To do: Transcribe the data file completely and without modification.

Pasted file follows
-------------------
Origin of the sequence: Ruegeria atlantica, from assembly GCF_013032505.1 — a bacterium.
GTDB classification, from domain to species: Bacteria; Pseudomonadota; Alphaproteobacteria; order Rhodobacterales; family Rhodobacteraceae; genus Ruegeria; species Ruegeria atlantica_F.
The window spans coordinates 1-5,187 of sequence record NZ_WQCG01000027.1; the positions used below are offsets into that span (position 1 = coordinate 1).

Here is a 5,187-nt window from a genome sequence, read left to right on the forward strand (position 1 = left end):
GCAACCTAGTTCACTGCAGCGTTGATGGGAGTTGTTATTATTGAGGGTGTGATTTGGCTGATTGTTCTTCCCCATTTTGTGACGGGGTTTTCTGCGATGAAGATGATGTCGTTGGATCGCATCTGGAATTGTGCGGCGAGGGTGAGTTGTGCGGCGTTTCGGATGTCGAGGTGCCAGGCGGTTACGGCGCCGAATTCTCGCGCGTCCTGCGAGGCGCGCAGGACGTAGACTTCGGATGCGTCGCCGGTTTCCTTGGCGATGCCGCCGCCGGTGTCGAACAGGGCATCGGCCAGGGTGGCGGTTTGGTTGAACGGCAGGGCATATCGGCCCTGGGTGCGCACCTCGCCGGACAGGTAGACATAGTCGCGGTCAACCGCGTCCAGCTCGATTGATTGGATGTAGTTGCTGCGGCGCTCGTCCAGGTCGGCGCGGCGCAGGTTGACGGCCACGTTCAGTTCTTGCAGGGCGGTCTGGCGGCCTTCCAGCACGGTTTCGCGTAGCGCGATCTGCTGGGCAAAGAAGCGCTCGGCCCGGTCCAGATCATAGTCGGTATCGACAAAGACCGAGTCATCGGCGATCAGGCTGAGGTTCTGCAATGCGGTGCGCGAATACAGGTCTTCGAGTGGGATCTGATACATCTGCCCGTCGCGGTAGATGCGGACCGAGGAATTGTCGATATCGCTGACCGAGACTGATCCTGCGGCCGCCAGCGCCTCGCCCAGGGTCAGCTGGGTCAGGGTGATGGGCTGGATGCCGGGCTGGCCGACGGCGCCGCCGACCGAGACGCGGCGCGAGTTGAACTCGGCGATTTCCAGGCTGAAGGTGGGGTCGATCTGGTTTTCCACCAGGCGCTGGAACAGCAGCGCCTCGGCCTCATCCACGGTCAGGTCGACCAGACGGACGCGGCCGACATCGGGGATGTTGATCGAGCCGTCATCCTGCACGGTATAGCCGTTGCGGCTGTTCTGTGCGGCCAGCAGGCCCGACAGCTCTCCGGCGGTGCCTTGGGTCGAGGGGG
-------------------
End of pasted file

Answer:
Origin of the sequence: Ruegeria atlantica, from assembly GCF_013032505.1 — a bacterium.
GTDB classification, from domain to species: Bacteria; Pseudomonadota; Alphaproteobacteria; order Rhodobacterales; family Rhodobacteraceae; genus Ruegeria; species Ruegeria atlantica_F.
The window spans coordinates 1-5,187 of sequence record NZ_WQCG01000027.1; the positions used below are offsets into that span (position 1 = coordinate 1).

Here is a 5,187-nt window from a genome sequence, read left to right on the forward strand (position 1 = left end):
GCAACCTAGTTCACTGCAGCGTTGATGGGAGTTGTTATTATTGAGGGTGTGATTTGGCTGATTGTTCTTCCCCATTTTGTGACGGGGTTTTCTGCGATGAAGATGATGTCGTTGGATCGCATCTGGAATTGTGCGGCGAGGGTGAGTTGTGCGGCGTTTCGGATGTCGAGGTGCCAGGCGGTTACGGCGCCGAATTCTCGCGCGTCCTGCGAGGCGCGCAGGACGTAGACTTCGGATGCGTCGCCGGTTTCCTTGGCGATGCCGCCGCCGGTGTCGAACAGGGCATCGGCCAGGGTGGCGGTTTGGTTGAACGGCAGGGCATATCGGCCCTGGGTGCGCACCTCGCCGGACAGGTAGACATAGTCGCGGTCAACCGCGTCCAGCTCGATTGATTGGATGTAGTTGCTGCGGCGCTCGTCCAGGTCGGCGCGGCGCAGGTTGACGGCCACGTTCAGTTCTTGCAGGGCGGTCTGGCGGCCTTCCAGCACGGTTTCGCGTAGCGCGATCTGCTGGGCAAAGAAGCGCTCGGCCCGGTCCAGATCATAGTCGGTATCGACAAAGACCGAGTCATCGGCGATCAGGCTGAGGTTCTGCAATGCGGTGCGCGAATACAGGTCTTCGAGTGGGATCTGATACATCTGCCCGTCGCGGTAGATGCGGACCGAGGAATTGTCGATATCGCTGACCGAGACTGATCCTGCGGCCGCCAGCGCCTCGCCCAGGGTCAGCTGGGTCAGGGTGATGGGCTGGATGCCGGGCTGGCCGACGGCGCCGCCGACCGAGACGCGGCGCGAGTTGAACTCGGCGATTTCCAGGCTGAAGGTGGGGTCGATCTGGTTTTCCACCAGGCGCTGGAACAGCAGCGCCTCGGCCTCATCCACGGTCAGGTCGACCAGACGGACGCGGCCGACATCGGGGATGTTGATCGAGCCGTCATCCTGCACGGTATAGCCGTTGCGGCTGTTCTGTGCGGCCAGCAGGCCCGACAGCTCTCCGGCGGTGCCTTGGGTCGAGGGGG